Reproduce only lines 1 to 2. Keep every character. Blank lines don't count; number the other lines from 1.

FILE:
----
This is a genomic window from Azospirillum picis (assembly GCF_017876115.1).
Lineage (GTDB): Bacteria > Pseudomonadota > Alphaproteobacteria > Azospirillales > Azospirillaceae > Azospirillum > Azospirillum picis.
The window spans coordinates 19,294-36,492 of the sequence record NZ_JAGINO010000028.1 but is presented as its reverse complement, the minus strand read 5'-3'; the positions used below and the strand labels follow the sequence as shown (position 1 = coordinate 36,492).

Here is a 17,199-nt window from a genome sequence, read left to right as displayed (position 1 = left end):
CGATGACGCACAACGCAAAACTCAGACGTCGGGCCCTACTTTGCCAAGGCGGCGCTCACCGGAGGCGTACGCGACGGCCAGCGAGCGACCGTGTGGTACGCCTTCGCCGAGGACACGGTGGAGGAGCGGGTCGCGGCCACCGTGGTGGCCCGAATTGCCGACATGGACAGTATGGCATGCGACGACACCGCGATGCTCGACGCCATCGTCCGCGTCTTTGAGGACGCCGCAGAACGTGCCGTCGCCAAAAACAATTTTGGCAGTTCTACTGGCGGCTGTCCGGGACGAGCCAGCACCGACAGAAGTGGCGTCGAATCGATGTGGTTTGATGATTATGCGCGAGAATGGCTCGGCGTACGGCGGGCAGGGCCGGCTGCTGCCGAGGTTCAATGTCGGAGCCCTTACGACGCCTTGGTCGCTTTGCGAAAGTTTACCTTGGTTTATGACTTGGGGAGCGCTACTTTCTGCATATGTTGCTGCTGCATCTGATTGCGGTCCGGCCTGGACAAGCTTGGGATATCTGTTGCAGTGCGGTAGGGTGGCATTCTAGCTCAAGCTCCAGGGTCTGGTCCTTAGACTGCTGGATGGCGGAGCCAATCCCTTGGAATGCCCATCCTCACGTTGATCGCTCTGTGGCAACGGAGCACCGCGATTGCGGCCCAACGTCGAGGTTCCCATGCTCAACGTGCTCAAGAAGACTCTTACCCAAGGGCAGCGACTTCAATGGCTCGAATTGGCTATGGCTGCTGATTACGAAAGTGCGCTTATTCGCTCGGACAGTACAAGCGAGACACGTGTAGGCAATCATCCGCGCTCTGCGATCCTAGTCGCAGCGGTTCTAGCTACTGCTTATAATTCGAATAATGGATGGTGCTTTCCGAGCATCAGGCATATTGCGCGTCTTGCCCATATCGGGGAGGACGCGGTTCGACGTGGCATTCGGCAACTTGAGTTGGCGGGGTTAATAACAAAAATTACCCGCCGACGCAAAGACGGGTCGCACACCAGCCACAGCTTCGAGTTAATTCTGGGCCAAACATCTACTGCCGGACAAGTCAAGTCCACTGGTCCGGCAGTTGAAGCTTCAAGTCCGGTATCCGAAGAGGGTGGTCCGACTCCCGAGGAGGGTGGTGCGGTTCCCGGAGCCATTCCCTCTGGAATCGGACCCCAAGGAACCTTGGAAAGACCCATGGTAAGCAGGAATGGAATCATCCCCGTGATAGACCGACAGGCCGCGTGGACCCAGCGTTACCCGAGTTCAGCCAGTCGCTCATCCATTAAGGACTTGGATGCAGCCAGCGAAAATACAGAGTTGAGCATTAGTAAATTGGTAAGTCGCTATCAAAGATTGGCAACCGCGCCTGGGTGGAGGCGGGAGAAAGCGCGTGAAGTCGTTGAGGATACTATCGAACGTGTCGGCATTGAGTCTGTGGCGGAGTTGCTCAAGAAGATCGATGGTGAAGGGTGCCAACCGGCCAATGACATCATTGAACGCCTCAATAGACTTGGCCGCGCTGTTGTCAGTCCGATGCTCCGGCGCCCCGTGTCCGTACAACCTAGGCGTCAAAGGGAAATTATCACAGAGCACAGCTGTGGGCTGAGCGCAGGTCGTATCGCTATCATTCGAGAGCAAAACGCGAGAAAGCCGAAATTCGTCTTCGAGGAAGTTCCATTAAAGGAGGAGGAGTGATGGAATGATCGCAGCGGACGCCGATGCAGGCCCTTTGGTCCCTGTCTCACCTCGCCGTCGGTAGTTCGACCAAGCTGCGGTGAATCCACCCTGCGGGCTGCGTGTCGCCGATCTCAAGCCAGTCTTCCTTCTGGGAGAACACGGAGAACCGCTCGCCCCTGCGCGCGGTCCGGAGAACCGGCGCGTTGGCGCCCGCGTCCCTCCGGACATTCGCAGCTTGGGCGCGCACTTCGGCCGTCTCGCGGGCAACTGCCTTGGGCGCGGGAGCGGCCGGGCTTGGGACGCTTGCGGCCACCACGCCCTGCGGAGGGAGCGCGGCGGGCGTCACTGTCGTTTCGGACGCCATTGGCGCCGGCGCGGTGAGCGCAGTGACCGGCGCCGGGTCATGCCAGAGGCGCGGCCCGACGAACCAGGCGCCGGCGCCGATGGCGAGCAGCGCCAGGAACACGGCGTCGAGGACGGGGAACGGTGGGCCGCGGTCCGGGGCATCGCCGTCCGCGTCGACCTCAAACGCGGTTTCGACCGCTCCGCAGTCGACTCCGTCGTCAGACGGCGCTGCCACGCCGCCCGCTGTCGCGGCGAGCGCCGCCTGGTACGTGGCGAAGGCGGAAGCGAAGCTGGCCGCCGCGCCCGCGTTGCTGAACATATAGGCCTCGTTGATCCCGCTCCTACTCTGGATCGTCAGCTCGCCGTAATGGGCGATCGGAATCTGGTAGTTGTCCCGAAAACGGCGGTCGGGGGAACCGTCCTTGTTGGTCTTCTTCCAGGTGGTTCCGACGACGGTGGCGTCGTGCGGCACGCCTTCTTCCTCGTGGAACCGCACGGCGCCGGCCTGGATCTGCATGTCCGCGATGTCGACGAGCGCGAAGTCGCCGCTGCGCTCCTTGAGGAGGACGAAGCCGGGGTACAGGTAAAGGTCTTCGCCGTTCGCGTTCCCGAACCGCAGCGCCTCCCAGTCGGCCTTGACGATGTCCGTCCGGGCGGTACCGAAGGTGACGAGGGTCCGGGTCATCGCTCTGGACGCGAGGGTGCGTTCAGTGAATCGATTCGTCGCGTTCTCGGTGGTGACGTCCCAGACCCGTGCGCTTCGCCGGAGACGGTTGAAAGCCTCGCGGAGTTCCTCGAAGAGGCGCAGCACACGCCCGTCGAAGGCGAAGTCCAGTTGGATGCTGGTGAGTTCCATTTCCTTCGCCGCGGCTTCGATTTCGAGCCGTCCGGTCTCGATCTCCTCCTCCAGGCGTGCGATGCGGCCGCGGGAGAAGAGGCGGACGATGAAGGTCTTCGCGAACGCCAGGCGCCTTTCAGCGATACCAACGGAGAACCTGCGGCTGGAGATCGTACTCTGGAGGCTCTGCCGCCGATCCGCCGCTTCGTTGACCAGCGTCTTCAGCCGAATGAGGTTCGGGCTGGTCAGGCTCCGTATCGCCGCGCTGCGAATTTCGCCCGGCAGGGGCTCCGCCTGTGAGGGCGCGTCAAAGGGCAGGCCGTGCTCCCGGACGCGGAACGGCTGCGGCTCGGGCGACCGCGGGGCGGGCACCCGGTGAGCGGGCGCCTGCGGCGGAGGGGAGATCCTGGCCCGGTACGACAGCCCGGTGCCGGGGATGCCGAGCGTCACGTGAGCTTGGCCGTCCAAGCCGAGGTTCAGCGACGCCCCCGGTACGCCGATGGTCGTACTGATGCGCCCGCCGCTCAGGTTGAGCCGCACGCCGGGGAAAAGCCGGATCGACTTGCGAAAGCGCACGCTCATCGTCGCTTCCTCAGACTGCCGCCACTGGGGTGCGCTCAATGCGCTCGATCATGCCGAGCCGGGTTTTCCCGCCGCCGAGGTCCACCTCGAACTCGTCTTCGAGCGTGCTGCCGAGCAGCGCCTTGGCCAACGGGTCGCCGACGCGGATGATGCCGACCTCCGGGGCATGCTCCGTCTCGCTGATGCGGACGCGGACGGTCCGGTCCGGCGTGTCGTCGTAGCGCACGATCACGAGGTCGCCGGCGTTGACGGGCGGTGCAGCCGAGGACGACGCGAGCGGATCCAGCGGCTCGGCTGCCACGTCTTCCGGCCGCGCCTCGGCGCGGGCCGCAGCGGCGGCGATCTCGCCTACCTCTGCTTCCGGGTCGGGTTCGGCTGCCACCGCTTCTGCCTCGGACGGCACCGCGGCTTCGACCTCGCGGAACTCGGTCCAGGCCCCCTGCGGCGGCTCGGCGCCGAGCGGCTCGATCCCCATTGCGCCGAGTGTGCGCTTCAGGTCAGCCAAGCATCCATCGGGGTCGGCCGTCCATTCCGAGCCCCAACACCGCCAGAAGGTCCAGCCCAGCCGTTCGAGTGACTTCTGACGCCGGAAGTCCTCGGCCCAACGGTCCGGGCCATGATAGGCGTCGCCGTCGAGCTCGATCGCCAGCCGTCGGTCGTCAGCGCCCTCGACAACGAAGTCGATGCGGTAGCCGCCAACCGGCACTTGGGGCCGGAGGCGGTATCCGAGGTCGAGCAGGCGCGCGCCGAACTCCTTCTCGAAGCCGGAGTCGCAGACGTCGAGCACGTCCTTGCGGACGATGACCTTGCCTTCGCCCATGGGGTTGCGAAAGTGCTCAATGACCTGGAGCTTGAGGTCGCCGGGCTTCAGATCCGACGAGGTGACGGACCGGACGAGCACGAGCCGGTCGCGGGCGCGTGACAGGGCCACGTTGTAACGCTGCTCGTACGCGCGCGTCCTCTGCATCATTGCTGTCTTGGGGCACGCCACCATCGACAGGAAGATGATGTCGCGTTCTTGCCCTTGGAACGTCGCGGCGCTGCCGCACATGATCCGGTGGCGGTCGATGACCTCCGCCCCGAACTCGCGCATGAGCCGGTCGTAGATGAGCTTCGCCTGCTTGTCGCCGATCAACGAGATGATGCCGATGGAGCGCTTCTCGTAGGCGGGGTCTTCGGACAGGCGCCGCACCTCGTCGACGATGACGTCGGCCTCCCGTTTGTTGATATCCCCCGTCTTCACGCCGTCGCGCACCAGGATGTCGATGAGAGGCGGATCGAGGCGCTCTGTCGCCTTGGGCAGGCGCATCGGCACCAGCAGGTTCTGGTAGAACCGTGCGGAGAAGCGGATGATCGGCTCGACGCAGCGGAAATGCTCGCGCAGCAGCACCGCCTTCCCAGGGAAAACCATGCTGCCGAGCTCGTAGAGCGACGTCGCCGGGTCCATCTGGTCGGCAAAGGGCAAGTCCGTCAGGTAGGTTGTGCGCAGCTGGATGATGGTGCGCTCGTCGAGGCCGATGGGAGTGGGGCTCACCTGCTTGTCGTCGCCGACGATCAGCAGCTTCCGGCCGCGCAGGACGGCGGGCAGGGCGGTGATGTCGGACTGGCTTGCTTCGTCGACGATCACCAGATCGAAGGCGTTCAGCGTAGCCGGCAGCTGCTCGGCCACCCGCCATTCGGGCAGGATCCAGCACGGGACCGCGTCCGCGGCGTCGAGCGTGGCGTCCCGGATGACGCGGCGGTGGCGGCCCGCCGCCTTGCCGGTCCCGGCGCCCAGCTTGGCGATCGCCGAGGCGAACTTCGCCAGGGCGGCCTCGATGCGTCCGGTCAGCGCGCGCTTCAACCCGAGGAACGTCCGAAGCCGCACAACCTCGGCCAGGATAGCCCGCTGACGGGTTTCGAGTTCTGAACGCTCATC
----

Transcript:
This is a genomic window from Azospirillum picis (assembly GCF_017876115.1).
Lineage (GTDB): Bacteria > Pseudomonadota > Alphaproteobacteria > Azospirillales > Azospirillaceae > Azospirillum > Azospirillum picis.